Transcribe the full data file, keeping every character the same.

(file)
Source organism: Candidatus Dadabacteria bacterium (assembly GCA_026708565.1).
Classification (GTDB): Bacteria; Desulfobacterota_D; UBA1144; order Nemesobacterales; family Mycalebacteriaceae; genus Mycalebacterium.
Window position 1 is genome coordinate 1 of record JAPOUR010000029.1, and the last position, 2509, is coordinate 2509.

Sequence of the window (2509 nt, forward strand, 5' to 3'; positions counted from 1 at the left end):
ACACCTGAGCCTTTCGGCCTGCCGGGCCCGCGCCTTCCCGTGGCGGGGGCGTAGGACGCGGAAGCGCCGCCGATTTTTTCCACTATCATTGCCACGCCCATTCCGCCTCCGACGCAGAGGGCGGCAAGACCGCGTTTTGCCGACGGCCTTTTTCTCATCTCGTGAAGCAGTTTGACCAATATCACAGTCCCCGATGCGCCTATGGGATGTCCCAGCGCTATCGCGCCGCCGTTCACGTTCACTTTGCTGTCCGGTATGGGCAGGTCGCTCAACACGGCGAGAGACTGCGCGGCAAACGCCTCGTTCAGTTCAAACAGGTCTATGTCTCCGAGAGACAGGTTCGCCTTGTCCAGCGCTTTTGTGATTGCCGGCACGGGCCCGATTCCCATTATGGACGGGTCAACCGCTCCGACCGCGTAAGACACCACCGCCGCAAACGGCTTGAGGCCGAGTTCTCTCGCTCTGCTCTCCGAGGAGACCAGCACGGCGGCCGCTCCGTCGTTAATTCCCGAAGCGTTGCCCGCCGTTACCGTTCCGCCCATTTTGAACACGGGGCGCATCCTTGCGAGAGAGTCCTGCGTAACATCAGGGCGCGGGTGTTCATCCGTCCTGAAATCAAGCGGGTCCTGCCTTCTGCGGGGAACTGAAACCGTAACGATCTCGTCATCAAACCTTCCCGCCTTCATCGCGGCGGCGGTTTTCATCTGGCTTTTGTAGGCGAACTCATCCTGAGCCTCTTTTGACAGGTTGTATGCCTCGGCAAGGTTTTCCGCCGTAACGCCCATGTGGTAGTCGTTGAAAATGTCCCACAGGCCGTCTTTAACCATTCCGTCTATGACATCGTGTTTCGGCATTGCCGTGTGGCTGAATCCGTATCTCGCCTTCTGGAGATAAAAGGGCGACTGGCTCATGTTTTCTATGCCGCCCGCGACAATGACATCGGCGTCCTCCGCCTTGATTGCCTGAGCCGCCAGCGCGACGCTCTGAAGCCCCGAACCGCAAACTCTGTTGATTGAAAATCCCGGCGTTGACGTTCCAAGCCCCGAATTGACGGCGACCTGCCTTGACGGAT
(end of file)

Source organism: Candidatus Dadabacteria bacterium (assembly GCA_026708565.1).
Classification (GTDB): Bacteria; Desulfobacterota_D; UBA1144; order Nemesobacterales; family Mycalebacteriaceae; genus Mycalebacterium.
Window position 1 is genome coordinate 1 of record JAPOUR010000029.1, and the last position, 2509, is coordinate 2509.

Sequence of the window (2509 nt, forward strand, 5' to 3'; positions counted from 1 at the left end):
ACACCTGAGCCTTTCGGCCTGCCGGGCCCGCGCCTTCCCGTGGCGGGGGCGTAGGACGCGGAAGCGCCGCCGATTTTTTCCACTATCATTGCCACGCCCATTCCGCCTCCGACGCAGAGGGCGGCAAGACCGCGTTTTGCCGACGGCCTTTTTCTCATCTCGTGAAGCAGTTTGACCAATATCACAGTCCCCGATGCGCCTATGGGATGTCCCAGCGCTATCGCGCCGCCGTTCACGTTCACTTTGCTGTCCGGTATGGGCAGGTCGCTCAACACGGCGAGAGACTGCGCGGCAAACGCCTCGTTCAGTTCAAACAGGTCTATGTCTCCGAGAGACAGGTTCGCCTTGTCCAGCGCTTTTGTGATTGCCGGCACGGGCCCGATTCCCATTATGGACGGGTCAACCGCTCCGACCGCGTAAGACACCACCGCCGCAAACGGCTTGAGGCCGAGTTCTCTCGCTCTGCTCTCCGAGGAGACCAGCACGGCGGCCGCTCCGTCGTTAATTCCCGAAGCGTTGCCCGCCGTTACCGTTCCGCCCATTTTGAACACGGGGCGCATCCTTGCGAGAGAGTCCTGCGTAACATCAGGGCGCGGGTGTTCATCCGTCCTGAAATCAAGCGGGTCCTGCCTTCTGCGGGGAACTGAAACCGTAACGATCTCGTCATCAAACCTTCCCGCCTTCATCGCGGCGGCGGTTTTCATCTGGCTTTTGTAGGCGAACTCATCCTGAGCCTCTTTTGACAGGTTGTATGCCTCGGCAAGGTTTTCCGCCGTAACGCCCATGTGGTAGTCGTTGAAAATGTCCCACAGGCCGTCTTTAACCATTCCGTCTATGACATCGTGTTTCGGCATTGCCGTGTGGCTGAATCCGTATCTCGCCTTCTGGAGATAAAAGGGCGACTGGCTCATGTTTTCTATGCCGCCCGCGACAATGACATCGGCGTCCTCCGCCTTGATTGCCTGAGCCGCCAGCGCGACGCTCTGAAGCCCCGAACCGCAAACTCTGTTGATTGAAAATCCCGGCGTTGACGTTCCAAGCCCCGAATTGACGGCGACCTGCCTTGACGGAT